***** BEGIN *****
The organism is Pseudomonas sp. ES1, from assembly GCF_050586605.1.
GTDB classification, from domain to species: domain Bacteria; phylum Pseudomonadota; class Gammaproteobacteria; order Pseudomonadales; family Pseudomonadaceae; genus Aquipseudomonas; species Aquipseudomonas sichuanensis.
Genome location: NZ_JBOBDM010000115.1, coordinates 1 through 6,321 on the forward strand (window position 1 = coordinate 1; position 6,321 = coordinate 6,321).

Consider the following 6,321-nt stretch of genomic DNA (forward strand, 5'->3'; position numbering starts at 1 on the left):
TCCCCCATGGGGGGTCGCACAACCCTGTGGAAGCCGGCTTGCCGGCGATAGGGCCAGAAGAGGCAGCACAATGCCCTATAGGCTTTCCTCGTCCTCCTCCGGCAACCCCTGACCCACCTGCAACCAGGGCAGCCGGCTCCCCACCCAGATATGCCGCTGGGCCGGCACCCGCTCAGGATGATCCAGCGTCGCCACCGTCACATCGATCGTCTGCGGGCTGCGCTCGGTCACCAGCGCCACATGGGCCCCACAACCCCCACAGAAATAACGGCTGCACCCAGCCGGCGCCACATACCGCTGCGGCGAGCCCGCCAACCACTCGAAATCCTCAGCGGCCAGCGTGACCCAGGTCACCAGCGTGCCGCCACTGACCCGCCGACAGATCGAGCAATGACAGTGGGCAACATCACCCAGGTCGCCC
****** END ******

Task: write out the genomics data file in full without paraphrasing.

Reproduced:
The organism is Pseudomonas sp. ES1, from assembly GCF_050586605.1.
GTDB classification, from domain to species: domain Bacteria; phylum Pseudomonadota; class Gammaproteobacteria; order Pseudomonadales; family Pseudomonadaceae; genus Aquipseudomonas; species Aquipseudomonas sichuanensis.
Genome location: NZ_JBOBDM010000115.1, coordinates 1 through 6,321 on the forward strand (window position 1 = coordinate 1; position 6,321 = coordinate 6,321).

Consider the following 6,321-nt stretch of genomic DNA (forward strand, 5'->3'; position numbering starts at 1 on the left):
TCCCCCATGGGGGGTCGCACAACCCTGTGGAAGCCGGCTTGCCGGCGATAGGGCCAGAAGAGGCAGCACAATGCCCTATAGGCTTTCCTCGTCCTCCTCCGGCAACCCCTGACCCACCTGCAACCAGGGCAGCCGGCTCCCCACCCAGATATGCCGCTGGGCCGGCACCCGCTCAGGATGATCCAGCGTCGCCACCGTCACATCGATCGTCTGCGGGCTGCGCTCGGTCACCAGCGCCACATGGGCCCCACAACCCCCACAGAAATAACGGCTGCACCCAGCCGGCGCCACATACCGCTGCGGCGAGCCCGCCAACCACTCGAAATCCTCAGCGGCCAGCGTGACCCAGGTCACCAGCGTGCCGCCACTGACCCGCCGACAGATCGAGCAATGACAGTGGGCAACATCACCCAGGTCGCCC